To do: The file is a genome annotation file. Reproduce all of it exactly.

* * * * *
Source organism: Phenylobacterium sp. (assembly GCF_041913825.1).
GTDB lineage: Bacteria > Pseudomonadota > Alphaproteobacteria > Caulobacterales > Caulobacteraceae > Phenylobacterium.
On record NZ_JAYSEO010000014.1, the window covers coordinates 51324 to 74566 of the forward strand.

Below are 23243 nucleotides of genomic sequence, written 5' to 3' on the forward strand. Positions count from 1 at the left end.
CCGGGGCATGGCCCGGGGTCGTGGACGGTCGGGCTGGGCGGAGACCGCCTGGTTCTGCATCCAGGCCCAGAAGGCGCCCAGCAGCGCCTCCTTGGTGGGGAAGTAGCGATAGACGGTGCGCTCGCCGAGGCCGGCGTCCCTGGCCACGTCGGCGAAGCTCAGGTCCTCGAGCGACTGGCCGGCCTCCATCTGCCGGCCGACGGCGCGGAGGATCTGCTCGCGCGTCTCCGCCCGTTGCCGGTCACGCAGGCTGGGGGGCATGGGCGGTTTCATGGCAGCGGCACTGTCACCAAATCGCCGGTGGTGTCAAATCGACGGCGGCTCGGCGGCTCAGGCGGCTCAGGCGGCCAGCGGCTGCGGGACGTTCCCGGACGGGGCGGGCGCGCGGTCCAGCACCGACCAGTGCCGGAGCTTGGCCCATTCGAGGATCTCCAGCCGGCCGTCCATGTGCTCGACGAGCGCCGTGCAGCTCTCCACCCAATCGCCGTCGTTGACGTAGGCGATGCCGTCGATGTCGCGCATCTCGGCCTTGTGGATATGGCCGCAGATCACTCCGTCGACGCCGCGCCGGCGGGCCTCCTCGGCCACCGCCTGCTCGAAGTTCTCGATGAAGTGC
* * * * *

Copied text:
Source organism: Phenylobacterium sp. (assembly GCF_041913825.1).
GTDB lineage: Bacteria > Pseudomonadota > Alphaproteobacteria > Caulobacterales > Caulobacteraceae > Phenylobacterium.
On record NZ_JAYSEO010000014.1, the window covers coordinates 51324 to 74566 of the forward strand.

Below are 23243 nucleotides of genomic sequence, written 5' to 3' on the forward strand. Positions count from 1 at the left end.
CCGGGGCATGGCCCGGGGTCGTGGACGGTCGGGCTGGGCGGAGACCGCCTGGTTCTGCATCCAGGCCCAGAAGGCGCCCAGCAGCGCCTCCTTGGTGGGGAAGTAGCGATAGACGGTGCGCTCGCCGAGGCCGGCGTCCCTGGCCACGTCGGCGAAGCTCAGGTCCTCGAGCGACTGGCCGGCCTCCATCTGCCGGCCGACGGCGCGGAGGATCTGCTCGCGCGTCTCCGCCCGTTGCCGGTCACGCAGGCTGGGGGGCATGGGCGGTTTCATGGCAGCGGCACTGTCACCAAATCGCCGGTGGTGTCAAATCGACGGCGGCTCGGCGGCTCAGGCGGCTCAGGCGGCCAGCGGCTGCGGGACGTTCCCGGACGGGGCGGGCGCGCGGTCCAGCACCGACCAGTGCCGGAGCTTGGCCCATTCGAGGATCTCCAGCCGGCCGTCCATGTGCTCGACGAGCGCCGTGCAGCTCTCCACCCAATCGCCGTCGTTGACGTAGGCGATGCCGTCGATGTCGCGCATCTCGGCCTTGTGGATATGGCCGCAGATCACTCCGTCGACGCCGCGCCGGCGGGCCTCCTCGGCCACCGCCTGCTCGAAGTTCTCGATGAAGTGC